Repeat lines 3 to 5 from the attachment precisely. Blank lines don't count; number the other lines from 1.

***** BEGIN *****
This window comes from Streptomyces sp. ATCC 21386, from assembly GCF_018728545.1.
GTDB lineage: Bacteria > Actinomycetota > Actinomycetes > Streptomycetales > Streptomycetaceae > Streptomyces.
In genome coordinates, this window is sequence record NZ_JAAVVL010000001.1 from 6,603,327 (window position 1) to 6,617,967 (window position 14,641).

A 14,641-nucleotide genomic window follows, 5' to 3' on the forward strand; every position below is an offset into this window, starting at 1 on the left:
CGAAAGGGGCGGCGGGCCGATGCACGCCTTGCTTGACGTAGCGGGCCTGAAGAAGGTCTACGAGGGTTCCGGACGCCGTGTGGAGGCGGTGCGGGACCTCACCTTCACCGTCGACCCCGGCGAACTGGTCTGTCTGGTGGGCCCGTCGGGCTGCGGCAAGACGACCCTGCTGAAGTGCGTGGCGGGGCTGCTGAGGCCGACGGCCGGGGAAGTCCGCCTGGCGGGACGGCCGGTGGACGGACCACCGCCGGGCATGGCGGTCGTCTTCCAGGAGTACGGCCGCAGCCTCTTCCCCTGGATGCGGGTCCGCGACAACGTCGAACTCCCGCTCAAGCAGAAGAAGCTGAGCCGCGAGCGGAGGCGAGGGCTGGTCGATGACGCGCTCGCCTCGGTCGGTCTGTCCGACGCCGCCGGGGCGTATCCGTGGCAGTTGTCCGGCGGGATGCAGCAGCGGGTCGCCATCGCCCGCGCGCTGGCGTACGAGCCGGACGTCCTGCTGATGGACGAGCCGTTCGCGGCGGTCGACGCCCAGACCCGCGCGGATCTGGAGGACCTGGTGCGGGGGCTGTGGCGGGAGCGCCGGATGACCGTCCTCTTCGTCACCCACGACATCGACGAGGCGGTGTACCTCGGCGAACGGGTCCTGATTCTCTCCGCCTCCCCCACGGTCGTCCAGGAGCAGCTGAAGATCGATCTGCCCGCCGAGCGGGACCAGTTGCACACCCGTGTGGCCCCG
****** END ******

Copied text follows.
In genome coordinates, this window is sequence record NZ_JAAVVL010000001.1 from 6,603,327 (window position 1) to 6,617,967 (window position 14,641).

A 14,641-nucleotide genomic window follows, 5' to 3' on the forward strand; every position below is an offset into this window, starting at 1 on the left:
CGAAAGGGGCGGCGGGCCGATGCACGCCTTGCTTGACGTAGCGGGCCTGAAGAAGGTCTACGAGGGTTCCGGACGCCGTGTGGAGGCGGTGCGGGACCTCACCTTCACCGTCGACCCCGGCGAACTGGTCTGTCTGGTGGGCCCGTCGGGCTGCGGCAAGACGACCCTGCTGAAGTGCGTGGCGGGGCTGCTGAGGCCGACGGCCGGGGAAGTCCGCCTGGCGGGACGGCCGGTGGACGGACCACCGCCGGGCATGGCGGTCGTCTTCCAGGAGTACGGCCGCAGCCTCTTCCCCTGGATGCGGGTCCGCGACAACGTCGAACTCCCGCTCAAGCAGAAGAAGCTGAGCCGCGAGCGGAGGCGAGGGCTGGTCGATGACGCGCTCGCCTCGGTCGGTCTGTCCGACGCCGCCGGGGCGTATCCGTGGCAGTTGTCCGGCGGGATGCAGCAGCGGGTCGCCATCGCCCGCGCGCTGGCGTACGAGCCGGACGTCCTGCTGATGGACGAGCCGTTCGCGGCGGTCGACGCCCAGACCCGCGCGGATCTGGAGGACCTGGTGCGGGGGCTGTGGCGGGAGCGCCGGATGACCGTCCTCTTCGTCACCCACGACATCGACGAGGCGGTGTACCTCGGCGAACGGGTCCTGATTCTCTCCGCCTCCCCCACGGTCGTCCAGGAGCAGCTGAAGATCGATCTGCCCGCCGAGCGGGACCAGTTGCACACCCGTGTGGCCCCG